A member of the US Secret Service stands guard in front of White House Oct. 23, 2014 in Washington, DC.
Photo by Mark Wilson/Getty

Latest White House fence-jumper deemed ‘incompetent’ in court


The 23-year-old man accused of jumping over the White House fence and making it onto the North Lawn last week was found “incompetent” for trial after a preliminary psychiatric screening, which was made public Monday in court. In a dramatic scene, two marshals had to escort the defendant, Dominic Adesanya, out of a U.S. district courtroom after he shouted “help me” and yelled that he was a “targeted individual.”

RELATED: Another one jumps the fence

Last Wednesday, Secret Service officials and their dogs tackled and arrested Adesanya, of Bel Air, Maryland, about 20 yards past the fence. Adesanya, who was unarmed, sustained dog bites on his arms, back, chest and knee. Two Secret Service dogs suffered bruising injuries during the incident, but have since returned to duty.

Adesanya was charged with multiple counts of felony assault, resisting arrest, unlawful entry and making a threat. During the preliminary hearing, authorities physically had to remove him from the courtroom. The defense had requested another court appearance following a preliminary psychiatric screening on Adesanya, which the judge had granted and scheduled for Monday.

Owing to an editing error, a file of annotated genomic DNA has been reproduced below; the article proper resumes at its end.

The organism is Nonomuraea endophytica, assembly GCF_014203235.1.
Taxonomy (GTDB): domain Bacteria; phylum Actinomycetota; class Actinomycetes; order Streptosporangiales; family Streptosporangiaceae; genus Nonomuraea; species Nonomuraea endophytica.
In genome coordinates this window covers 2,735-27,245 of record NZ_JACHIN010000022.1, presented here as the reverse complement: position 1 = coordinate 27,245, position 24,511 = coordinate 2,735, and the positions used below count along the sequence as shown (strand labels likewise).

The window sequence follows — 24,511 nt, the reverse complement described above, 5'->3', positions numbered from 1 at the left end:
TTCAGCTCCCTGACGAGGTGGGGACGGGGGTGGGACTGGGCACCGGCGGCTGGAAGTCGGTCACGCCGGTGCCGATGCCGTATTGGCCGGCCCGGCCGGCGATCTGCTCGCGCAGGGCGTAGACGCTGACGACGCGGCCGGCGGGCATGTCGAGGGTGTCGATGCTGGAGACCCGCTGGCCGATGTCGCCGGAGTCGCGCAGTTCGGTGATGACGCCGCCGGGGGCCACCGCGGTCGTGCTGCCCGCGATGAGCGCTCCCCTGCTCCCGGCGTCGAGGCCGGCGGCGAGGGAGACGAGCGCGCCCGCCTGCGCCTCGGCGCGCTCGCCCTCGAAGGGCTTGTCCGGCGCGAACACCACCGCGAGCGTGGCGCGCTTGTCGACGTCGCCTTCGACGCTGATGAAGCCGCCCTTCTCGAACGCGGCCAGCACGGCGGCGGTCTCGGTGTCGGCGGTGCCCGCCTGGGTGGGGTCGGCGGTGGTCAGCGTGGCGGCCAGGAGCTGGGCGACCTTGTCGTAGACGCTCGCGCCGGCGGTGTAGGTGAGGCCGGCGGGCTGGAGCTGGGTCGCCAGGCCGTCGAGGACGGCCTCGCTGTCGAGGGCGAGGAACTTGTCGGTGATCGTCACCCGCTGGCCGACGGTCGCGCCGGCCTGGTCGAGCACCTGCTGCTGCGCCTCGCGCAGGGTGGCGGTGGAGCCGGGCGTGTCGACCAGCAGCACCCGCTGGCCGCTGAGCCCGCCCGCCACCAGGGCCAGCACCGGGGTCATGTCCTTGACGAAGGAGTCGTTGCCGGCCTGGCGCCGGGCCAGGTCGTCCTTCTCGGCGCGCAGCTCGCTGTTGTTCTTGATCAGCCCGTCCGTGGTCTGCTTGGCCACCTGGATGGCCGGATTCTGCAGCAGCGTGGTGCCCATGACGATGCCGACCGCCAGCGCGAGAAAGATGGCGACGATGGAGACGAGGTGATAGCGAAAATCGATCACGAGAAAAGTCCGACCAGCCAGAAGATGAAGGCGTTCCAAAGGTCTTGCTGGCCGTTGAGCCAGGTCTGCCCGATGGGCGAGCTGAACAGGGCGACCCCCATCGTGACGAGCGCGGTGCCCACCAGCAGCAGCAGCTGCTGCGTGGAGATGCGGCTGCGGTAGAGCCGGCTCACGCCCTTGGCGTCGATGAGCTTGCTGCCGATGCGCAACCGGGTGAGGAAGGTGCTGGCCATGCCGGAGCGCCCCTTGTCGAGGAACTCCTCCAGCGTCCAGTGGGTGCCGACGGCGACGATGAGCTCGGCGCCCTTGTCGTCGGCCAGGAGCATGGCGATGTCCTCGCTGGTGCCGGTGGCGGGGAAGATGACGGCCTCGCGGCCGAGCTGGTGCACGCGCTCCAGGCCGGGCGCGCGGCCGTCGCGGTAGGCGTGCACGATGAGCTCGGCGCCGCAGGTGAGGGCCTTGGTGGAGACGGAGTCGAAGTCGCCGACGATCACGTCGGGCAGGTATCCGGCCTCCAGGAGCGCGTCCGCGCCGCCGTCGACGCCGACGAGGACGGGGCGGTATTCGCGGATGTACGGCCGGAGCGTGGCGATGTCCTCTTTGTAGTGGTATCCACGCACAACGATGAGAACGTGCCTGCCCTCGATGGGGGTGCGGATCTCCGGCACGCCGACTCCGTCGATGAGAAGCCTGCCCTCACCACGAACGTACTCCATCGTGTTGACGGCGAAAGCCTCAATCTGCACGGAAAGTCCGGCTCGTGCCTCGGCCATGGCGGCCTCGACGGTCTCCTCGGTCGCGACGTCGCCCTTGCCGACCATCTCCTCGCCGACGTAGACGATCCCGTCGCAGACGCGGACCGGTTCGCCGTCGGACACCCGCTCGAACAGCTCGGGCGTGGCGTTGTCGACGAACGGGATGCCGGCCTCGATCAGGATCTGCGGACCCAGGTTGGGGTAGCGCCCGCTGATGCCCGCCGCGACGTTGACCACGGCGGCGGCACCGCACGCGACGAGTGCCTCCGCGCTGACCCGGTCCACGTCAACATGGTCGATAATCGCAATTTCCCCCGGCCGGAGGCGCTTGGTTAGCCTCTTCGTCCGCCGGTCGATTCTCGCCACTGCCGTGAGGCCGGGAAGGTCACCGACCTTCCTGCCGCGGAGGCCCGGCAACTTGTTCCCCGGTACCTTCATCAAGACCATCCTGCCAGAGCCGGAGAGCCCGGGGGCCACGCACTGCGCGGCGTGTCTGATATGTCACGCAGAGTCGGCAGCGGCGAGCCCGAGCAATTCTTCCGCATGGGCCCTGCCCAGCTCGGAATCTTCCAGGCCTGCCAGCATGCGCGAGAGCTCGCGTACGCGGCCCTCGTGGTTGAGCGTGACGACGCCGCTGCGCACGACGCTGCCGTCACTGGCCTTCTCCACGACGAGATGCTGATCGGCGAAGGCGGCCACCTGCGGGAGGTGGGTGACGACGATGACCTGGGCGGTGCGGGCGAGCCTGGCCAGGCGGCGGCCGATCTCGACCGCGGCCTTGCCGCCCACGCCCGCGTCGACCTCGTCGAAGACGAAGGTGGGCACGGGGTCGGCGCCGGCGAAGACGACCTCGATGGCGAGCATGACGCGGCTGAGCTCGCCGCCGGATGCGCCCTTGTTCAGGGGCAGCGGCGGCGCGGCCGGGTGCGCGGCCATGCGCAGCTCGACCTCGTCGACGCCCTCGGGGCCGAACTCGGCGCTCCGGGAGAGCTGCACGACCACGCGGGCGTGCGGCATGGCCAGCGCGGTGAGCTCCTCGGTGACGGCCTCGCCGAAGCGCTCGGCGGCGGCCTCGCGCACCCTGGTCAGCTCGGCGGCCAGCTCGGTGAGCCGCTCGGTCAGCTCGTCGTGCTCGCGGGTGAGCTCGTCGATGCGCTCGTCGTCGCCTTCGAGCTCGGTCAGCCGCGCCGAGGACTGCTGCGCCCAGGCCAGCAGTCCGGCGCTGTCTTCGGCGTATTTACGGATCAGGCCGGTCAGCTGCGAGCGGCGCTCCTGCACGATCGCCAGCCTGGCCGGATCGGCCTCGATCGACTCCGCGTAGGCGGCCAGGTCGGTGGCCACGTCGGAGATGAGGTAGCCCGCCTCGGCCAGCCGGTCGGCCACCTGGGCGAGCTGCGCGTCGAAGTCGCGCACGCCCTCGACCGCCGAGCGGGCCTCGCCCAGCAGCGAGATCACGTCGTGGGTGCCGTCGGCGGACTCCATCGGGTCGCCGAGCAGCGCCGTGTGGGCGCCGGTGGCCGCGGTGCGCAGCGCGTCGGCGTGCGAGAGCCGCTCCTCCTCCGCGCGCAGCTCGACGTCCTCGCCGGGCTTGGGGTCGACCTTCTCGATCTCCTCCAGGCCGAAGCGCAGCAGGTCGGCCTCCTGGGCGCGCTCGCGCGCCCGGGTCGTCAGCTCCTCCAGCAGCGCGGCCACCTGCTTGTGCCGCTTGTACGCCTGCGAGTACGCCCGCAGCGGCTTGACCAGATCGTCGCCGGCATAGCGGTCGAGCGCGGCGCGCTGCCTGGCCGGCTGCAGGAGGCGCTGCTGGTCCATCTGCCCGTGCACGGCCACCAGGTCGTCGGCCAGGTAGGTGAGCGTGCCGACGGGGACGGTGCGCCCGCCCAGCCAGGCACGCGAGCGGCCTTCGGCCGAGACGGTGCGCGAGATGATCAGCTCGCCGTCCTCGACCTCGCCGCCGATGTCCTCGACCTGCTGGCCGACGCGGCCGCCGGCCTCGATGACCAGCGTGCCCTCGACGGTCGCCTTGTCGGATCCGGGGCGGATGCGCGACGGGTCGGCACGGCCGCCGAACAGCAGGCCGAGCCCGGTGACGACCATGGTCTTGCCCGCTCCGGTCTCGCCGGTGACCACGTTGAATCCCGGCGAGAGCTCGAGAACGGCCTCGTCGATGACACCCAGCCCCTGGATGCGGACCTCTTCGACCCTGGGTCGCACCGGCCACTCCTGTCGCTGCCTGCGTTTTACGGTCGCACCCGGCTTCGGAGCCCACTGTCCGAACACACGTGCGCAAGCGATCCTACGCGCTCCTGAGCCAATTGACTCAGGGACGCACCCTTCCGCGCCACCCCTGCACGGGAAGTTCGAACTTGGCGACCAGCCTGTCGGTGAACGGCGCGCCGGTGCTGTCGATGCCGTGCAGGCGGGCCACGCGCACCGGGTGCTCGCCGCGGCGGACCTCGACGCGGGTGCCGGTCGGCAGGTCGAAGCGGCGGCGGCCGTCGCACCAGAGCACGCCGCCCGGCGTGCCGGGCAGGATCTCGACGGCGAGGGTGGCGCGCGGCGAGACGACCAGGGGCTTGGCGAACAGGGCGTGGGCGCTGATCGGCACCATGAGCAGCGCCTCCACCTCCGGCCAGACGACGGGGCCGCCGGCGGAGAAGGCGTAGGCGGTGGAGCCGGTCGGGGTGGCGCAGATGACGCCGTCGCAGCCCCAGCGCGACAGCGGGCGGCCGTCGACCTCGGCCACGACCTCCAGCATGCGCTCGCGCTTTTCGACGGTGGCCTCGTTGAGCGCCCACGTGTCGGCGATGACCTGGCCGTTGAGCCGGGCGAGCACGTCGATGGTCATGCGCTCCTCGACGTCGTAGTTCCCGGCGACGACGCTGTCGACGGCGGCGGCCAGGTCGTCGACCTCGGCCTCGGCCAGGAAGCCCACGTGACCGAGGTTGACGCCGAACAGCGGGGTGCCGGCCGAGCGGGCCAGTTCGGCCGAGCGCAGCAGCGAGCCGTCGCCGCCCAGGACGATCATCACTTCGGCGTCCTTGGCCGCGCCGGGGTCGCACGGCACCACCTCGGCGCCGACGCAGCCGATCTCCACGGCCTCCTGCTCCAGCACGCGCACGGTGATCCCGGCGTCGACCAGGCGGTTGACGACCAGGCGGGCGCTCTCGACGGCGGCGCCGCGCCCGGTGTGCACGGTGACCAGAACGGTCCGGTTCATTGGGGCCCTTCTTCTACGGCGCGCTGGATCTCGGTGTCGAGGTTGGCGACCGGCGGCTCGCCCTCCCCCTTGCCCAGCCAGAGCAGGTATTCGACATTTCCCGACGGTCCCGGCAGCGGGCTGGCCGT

He was also expected to appear Monday afternoon in Superior Court, but it remained unclear whether he would attend. He is now expected to return to U.S. District Court on Dec. 22.

The latest fence-jumping incident came as the Secret Service has worked to rebuild its image in the wake of several security breaches. Omar Gonzalez, the 42-year-old Texas man accused of scaling the 8-foot-tall White House fence and briefly entering the building on Sept. 19, faces charges of unlawfully entering a restricted area while carrying a deadly or dangerous weapon. Gonzalez entered the building through an unlocked door and ran deep into the White House before officials tackled him. Gonzalez, who faces as many as 15 years in prison, is next scheduled to appear in court on Dec. 3.

The first family wasn’t home at the time of Gonzalez’s alleged intrusion, but the incident developed into a national scandal for the agency. Julia Pierson resigned as director on Oct. 1 following a string of other embarrassing missteps by the agency. Joseph Clancy, a retired special agent, returned to the Secret Service as interim acting director after Pierson’s departure.

A week before Gonzalez entered the White House, a different intruder jumped over the fence along the lawn, and yet another man tried to drive through a barricade onto the grounds. Also under Pierson’s watch, President Barack Obama rode an elevator in Atlanta with an armed security contractor who had a record of assault convictions.

Pierson joined the Secret Service last March in the wake of revelations that agents solicited prostitutes in Colombia ahead of a presidential visit to the country.